Fri, Mar 24, 2000
Group dedicated to school project;
push on for $39M expansion plan
By Jason White, Register Correspondent

DERBY Ten residents have formed a political action committee dedicated
to ensuring passage of an upcoming referendum on a proposed $39 million
school expansion plan.

DECIDE, or Derby Citizens Directing Education, includes parents, senior
citizens, single residents and school administrators, said Chairman Bill

"It's going to take an involved public relations campaign to get information
(about the plan) out to voters," said Harris, father of a soon-to-be Derby High
School freshman.

DECIDE has assembled a pamphlet that details the proposed plan, highlights
a few reasons to vote for it and lists other construction options the School
Expansion Committee considered but rejected.

The group is also sponsoring a fund-raiser in the form of a basketball game at
Derby High School April 7 at 7 p.m. Mayor Marc Garofalo will lead a team of
city officials against a team of teachers. DECIDE hopes to raise $1,500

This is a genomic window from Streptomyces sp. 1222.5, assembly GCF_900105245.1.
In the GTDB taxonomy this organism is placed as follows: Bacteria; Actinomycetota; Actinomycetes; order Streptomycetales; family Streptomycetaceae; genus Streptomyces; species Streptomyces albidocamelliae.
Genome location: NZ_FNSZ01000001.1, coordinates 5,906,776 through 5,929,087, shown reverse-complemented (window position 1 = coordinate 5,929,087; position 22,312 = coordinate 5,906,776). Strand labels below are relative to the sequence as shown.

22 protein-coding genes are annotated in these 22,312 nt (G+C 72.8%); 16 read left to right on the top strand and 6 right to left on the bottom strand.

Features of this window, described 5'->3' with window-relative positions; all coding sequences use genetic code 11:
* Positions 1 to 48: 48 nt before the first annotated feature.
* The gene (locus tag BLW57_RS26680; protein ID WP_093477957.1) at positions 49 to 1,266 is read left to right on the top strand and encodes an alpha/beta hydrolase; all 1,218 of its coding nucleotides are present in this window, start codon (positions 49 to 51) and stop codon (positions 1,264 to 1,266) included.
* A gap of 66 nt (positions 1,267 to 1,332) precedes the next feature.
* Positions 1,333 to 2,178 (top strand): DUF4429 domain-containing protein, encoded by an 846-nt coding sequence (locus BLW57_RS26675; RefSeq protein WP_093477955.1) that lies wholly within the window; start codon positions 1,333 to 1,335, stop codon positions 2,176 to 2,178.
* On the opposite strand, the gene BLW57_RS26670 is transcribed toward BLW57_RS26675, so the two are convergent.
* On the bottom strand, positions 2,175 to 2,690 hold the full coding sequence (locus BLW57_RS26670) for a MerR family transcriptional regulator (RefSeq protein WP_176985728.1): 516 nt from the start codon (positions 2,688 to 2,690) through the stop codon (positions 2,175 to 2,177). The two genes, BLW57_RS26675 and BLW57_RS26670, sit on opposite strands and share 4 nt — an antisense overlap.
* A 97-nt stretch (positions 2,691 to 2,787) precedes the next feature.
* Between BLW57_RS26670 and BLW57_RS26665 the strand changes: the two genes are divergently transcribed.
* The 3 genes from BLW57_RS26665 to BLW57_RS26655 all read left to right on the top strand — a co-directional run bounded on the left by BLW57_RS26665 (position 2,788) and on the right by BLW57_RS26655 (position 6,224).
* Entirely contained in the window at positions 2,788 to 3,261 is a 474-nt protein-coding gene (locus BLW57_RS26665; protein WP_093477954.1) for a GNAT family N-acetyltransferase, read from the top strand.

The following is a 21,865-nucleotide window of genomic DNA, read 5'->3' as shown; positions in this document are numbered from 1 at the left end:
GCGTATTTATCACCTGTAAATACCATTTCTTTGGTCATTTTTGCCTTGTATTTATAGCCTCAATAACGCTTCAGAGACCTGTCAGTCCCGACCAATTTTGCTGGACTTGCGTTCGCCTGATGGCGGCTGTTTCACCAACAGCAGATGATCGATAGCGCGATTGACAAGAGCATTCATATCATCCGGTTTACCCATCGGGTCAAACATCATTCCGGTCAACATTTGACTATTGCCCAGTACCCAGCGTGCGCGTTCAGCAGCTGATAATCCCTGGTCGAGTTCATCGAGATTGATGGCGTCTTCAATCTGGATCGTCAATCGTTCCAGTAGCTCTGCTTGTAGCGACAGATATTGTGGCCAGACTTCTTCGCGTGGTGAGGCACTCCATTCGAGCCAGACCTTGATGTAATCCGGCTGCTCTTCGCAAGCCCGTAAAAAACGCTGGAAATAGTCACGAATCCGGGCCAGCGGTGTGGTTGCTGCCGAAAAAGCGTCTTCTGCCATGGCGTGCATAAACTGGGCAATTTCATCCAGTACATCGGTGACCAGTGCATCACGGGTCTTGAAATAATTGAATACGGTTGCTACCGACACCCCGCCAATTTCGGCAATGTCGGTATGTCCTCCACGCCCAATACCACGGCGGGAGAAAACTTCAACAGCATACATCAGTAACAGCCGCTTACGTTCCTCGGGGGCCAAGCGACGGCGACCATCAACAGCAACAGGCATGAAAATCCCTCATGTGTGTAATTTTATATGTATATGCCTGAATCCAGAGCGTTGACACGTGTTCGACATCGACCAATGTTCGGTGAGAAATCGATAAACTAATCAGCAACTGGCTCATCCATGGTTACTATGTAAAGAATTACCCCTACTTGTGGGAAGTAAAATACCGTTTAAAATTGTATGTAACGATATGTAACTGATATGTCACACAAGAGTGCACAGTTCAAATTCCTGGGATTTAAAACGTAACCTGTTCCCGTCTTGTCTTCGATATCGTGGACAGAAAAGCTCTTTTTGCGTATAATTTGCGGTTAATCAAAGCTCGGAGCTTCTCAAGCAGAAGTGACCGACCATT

through the game.

Because voters have not been polled, it is difficult to gauge public sentiment.
Mike Kelleher, president of the Board of Aldermen, said he believes voters are
divided evenly. "Parents are universally in favor of it, while others fear the tax increase," he

But since only 15 percent of Derby taxpayers have children in city schools,
the vote will largely be determined by residents with little direct interest in
school expansion.

Harris said these residents need to recognize the city's dire need for new
school facilities and the many benefits that will flow to the city as a result of
improved schools.

"Municipalities that invest in structures like this see an increase in property
values. They attract higher-income people, and businesses are more likely to
enter a city with better schools," he said.

The plan calls for construction of a four-story high school just north of the
current one on Nutmeg Avenue. The current high school would be converted
into a middle school for grades 6 through 8.

A new track, baseball and softball field and two multi-purpose fields would be
constructed for the two-school campus.

The city would pay $22 million of the plan's $39 million price tag, and the
state would fund the rest.